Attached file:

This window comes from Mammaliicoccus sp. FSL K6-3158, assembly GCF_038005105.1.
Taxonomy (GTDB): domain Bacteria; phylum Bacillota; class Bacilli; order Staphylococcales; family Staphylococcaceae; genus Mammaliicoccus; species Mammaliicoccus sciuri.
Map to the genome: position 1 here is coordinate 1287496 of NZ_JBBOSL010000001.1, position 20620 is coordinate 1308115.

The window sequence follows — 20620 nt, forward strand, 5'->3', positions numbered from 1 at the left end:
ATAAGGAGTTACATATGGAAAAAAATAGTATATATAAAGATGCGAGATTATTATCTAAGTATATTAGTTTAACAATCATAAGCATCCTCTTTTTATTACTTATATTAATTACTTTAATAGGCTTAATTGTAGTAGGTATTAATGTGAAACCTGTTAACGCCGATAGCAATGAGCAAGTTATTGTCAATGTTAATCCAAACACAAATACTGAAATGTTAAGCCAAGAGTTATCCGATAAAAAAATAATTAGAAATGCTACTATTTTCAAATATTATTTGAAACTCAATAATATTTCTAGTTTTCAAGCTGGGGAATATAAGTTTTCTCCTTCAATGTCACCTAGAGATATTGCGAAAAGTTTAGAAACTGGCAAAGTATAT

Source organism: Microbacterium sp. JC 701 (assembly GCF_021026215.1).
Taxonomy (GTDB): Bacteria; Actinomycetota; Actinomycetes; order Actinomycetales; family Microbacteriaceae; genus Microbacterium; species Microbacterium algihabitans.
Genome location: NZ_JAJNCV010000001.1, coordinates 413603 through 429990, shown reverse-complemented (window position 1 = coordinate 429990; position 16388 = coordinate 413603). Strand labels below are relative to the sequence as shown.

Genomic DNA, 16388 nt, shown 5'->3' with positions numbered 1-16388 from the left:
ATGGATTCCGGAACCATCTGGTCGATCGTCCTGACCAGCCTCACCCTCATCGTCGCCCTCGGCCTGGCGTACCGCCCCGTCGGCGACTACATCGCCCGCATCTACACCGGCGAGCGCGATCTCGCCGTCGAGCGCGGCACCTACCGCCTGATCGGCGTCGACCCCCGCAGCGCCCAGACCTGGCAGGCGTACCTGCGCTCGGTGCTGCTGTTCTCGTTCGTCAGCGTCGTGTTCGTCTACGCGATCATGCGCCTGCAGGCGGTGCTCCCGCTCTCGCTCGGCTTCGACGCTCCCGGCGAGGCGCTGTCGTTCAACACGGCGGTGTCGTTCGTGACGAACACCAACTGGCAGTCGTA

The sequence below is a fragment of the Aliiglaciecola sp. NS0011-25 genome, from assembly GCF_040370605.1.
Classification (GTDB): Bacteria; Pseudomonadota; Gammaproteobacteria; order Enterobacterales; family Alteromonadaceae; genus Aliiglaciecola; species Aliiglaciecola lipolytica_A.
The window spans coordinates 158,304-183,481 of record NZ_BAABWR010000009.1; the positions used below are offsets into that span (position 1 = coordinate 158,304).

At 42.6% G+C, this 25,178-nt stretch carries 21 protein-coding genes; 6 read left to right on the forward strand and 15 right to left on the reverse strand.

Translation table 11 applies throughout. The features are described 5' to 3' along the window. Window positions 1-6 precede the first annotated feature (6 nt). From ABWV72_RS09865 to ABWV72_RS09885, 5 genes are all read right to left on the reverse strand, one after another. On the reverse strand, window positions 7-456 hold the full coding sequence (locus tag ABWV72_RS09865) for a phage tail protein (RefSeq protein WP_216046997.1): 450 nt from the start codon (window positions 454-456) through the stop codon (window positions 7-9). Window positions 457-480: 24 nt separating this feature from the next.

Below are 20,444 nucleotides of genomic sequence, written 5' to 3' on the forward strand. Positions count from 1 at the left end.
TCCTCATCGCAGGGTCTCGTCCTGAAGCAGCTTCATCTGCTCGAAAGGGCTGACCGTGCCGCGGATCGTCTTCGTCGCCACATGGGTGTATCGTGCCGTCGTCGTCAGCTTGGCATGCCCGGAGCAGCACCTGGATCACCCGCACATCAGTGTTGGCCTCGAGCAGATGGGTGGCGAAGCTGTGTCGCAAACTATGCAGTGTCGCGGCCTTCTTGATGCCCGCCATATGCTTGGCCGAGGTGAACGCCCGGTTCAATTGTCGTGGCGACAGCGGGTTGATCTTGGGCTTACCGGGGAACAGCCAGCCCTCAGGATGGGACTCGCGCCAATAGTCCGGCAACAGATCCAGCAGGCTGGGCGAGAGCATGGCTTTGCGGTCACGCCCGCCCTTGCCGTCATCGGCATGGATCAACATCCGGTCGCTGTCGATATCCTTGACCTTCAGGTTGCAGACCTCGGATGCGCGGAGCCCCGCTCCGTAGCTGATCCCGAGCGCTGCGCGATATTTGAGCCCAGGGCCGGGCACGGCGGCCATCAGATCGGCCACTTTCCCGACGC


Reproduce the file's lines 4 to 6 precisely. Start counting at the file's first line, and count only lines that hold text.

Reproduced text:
The window sequence follows — 20620 nt, forward strand, 5'->3', positions numbered from 1 at the left end:
ATAAGGAGTTACATATGGAAAAAAATAGTATATATAAAGATGCGAGATTATTATCTAAGTATATTAGTTTAACAATCATAAGCATCCTCTTTTTATTACTTATATTAATTACTTTAATAGGCTTAATTGTAGTAGGTATTAATGTGAAACCTGTTAACGCCGATAGCAATGAGCAAGTTATTGTCAATGTTAATCCAAACACAAATACTGAAATGTTAAGCCAAGAGTTATCCGATAAAAAAATAATTAGAAATGCTACTATTTTCAAATATTATTTGAAACTCAATAATATTTCTAGTTTTCAAGCTGGGGAATATAAGTTTTCTCCTTCAATGTCACCTAGAGATATTGCGAAAAGTTTAGAAACTGGCAAAGTATAT

Source organism: Microbacterium sp. JC 701 (assembly GCF_021026215.1).